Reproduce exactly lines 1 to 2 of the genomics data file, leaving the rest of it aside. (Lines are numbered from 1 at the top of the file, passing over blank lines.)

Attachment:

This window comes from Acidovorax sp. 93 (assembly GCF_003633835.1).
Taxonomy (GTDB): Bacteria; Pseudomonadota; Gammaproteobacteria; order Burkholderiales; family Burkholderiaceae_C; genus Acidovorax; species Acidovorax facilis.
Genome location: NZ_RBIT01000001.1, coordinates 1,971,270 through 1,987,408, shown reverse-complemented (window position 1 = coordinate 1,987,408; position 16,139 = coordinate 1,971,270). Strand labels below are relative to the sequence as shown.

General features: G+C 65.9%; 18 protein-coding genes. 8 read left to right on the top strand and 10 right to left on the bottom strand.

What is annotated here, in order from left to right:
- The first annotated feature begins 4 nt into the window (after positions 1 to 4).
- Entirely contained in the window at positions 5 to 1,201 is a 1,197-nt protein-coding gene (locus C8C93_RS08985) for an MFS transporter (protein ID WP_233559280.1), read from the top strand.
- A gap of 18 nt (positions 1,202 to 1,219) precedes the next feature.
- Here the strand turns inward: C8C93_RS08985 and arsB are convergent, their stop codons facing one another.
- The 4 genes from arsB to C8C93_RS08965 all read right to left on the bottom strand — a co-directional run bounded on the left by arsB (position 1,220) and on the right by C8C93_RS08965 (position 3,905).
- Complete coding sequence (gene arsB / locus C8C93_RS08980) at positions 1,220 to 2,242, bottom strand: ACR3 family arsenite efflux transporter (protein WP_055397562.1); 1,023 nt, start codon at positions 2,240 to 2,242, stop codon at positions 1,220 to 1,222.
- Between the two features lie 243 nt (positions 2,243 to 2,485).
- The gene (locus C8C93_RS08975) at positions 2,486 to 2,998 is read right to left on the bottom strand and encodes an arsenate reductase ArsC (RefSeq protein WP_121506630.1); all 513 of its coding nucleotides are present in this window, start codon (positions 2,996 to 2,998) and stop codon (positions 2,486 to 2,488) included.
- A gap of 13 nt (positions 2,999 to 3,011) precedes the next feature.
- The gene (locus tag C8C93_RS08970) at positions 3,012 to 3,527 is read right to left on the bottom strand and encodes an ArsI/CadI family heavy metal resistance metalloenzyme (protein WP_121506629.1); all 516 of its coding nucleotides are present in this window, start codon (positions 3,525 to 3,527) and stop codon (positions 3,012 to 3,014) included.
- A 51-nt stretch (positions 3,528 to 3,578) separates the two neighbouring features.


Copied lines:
This window comes from Acidovorax sp. 93 (assembly GCF_003633835.1).
Taxonomy (GTDB): Bacteria; Pseudomonadota; Gammaproteobacteria; order Burkholderiales; family Burkholderiaceae_C; genus Acidovorax; species Acidovorax facilis.